⚡ A Tale of Two Cities

East Palo Alto; racism in tech; deplatforming politics; and our dream courses

On Monday, we launched the inaugural Reboot Fellowship. On Tuesday, we moderated an eye-opening discussion with Charlton McIlwain on race and the history of the Internet (recap below).

And for today's guest essay, I'm excited to follow up on that conversation by featuring Victoria Gorum, a Stanford sophomore and the Director of Project Management and Research on Diversify Our Narrative, a nationwide campaign to introduce diverse texts into public school curricula. They have some serious Instagram game, and you can sign your local petition here. In her free time, Victoria enjoys reading old YA novels, baking, and educating herself and others on racial justice topics.

I’m excited that Victoria’s essay connects the long history of segregation to recent debates over workplace diversity. She identifies racism as systemic while diving into its impact on individual lives, and lists clear ways for individuals to take action.

🛣 race in silicon valley

By Victoria Gorum

Every Friday, my classmates and I would end our week by piling into cars and traveling to East Palo Alto to mentor young girls through the Women and Youth Support Each other club. As the trees that surrounded Stanford’s campus gave way, we marveled at the cute little houses that made up the city of Palo Alto, one of the most expensive places to live in the US and the center of the tech industry.

About twenty minutes or so into our trip, we would cross over the highway into East Palo Alto. The shift in scenery was abrupt. Though the two areas are located minutes away, the median income in East Palo Alto is $64, 794, while the median income in Palo Alto is $157, 120. The schools in East Palo Alto are often underfunded, so many children are bussed out to schools miles away from their homes. Palo Alto, in contrast, houses one of the top public schools in California.

This is no accident: Silicon Valley, specifically East Palo Alto, or EPA, has experienced a long history of racism that often manifests itself in the form of housing segregation.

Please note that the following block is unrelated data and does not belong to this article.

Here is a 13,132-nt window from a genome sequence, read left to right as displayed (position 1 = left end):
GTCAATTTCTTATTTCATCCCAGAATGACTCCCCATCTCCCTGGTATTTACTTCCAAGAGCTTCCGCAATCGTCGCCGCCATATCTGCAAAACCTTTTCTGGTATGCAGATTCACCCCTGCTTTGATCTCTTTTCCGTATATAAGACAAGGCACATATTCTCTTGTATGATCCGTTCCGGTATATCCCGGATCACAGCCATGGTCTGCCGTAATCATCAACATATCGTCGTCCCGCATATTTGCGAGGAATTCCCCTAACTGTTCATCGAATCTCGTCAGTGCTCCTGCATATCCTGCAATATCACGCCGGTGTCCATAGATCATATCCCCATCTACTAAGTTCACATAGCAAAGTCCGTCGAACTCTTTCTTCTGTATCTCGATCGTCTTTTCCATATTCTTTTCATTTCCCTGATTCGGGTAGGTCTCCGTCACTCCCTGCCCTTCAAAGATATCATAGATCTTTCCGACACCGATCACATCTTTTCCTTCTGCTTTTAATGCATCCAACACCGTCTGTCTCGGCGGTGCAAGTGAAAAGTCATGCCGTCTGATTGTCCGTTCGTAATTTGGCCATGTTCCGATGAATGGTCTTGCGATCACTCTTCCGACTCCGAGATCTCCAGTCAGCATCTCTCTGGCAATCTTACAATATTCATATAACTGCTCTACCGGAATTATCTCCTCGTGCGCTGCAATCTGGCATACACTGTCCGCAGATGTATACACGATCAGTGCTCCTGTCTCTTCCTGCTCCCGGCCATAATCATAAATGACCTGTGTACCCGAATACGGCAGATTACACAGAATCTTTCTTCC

the two palo altos

In the fifties and sixties, white residents actively worked to keep Black people out of their neighborhoods.

In Palo Alto, they attempted to buy out Black newcomers, wrote housing contracts that explicitly banned sales to Black people, demanded that sales be approved by housing associations, and lied to potential buyers about the availability of an apartment or house. On top of that, real estate agents engaged in “blockbusting”: they told white residents that the presence of Black residents would decrease the value of their house and cause white flight. These realtors then resold the houses to Black residents for much higher prices.

Gentrification has continued to ravage Silicon Valley and turn Black and Latin/o/x neighborhoods white. Not only have housing and rent costs exploded, but real estate agents have pressured local residents to sell their homes so that they can resell them to high-earning tech workers. These are the very same areas that Black residents were forced into by white people only fifty years back.

To make matters worse, tech companies have a history of failing to invest in low-income areas like EPA while taking advantage of the less expensive land. This has created resentment among many residents which has only worsened due to discriminatory hiring practices. For example, though Amazon was required by law to hire workers from EPA, they deliberately found a loophole to work around this requirement. While Amazon has benefitted from the affordable land in EPA, many residents have not benefited from Amazon’s job opportunities.

These wealthy tech companies have a responsibility to EPA residents. Some companies have made strides to give back; Facebook, for example, has donated money to educational programs and has made future housing plans accessible to EPA residents. However, this is just a starting point. These companies should put time and money into recruiting community members, pushing for affordable housing, funding local programs for both kids and adults, and more. These are multi-billion dollar companies; the residents deserve to receive benefits from the tech industry, especially because they have received the brunt of the damage from their presence.

the responsibility of the tech industry

During the pandemic, the divide between those with access and those without access to technology has deepened. For example, students and teachers must rely on internet and device access to receive an education. Yet in San Mateo County, where EPA is located, 9,000 households do not have computers at home, and many don’t have access to consistent home wifi. Furthermore, many students can’t rely on busy working parents to help them; and without affordable childcare, students are double-tasked with studying and taking care of their siblings.

In the short term, programs like StreetCode are delivering laptops to students, and the district is providing free wifi and computers. Local educators are supporting their students as much as possible. Yet when you take a step back, it still seems unthinkable that residents who live minutes away from the center of the tech industry deal with a lack of access to technology.

Though EPA and other low-income areas are located right next to places like Palo Alto, these predominantly Black and Latin/o/x neighborhoods lack access to the resources and wealth of their predominantly white neighbors.